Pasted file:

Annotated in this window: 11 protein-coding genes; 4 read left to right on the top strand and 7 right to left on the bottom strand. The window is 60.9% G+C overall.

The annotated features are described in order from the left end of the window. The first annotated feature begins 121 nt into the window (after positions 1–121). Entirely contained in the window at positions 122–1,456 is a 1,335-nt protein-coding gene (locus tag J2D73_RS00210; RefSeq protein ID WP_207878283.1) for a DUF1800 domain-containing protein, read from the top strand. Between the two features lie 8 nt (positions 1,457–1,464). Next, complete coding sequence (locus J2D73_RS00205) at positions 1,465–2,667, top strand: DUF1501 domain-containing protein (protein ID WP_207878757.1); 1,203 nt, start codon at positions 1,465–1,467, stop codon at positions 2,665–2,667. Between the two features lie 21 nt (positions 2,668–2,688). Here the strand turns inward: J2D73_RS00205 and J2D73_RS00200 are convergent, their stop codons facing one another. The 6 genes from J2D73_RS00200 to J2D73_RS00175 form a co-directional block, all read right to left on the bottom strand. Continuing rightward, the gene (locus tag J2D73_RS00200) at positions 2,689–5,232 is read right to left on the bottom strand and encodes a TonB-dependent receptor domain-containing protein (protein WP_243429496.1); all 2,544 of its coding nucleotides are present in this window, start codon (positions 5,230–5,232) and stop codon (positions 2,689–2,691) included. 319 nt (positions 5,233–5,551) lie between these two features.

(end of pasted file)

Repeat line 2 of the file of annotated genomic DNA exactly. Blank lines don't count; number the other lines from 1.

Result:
The annotated features are described in order from the left end of the window. The first annotated feature begins 121 nt into the window (after positions 1–121). Entirely contained in the window at positions 122–1,456 is a 1,335-nt protein-coding gene (locus tag J2D73_RS00210; RefSeq protein ID WP_207878283.1) for a DUF1800 domain-containing protein, read from the top strand. Between the two features lie 8 nt (positions 1,457–1,464). Next, complete coding sequence (locus J2D73_RS00205) at positions 1,465–2,667, top strand: DUF1501 domain-containing protein (protein ID WP_207878757.1); 1,203 nt, start codon at positions 1,465–1,467, stop codon at positions 2,665–2,667. Between the two features lie 21 nt (positions 2,668–2,688). Here the strand turns inward: J2D73_RS00205 and J2D73_RS00200 are convergent, their stop codons facing one another. The 6 genes from J2D73_RS00200 to J2D73_RS00175 form a co-directional block, all read right to left on the bottom strand. Continuing rightward, the gene (locus tag J2D73_RS00200) at positions 2,689–5,232 is read right to left on the bottom strand and encodes a TonB-dependent receptor domain-containing protein (protein WP_243429496.1); all 2,544 of its coding nucleotides are present in this window, start codon (positions 5,230–5,232) and stop codon (positions 2,689–2,691) included. 319 nt (positions 5,233–5,551) lie between these two features.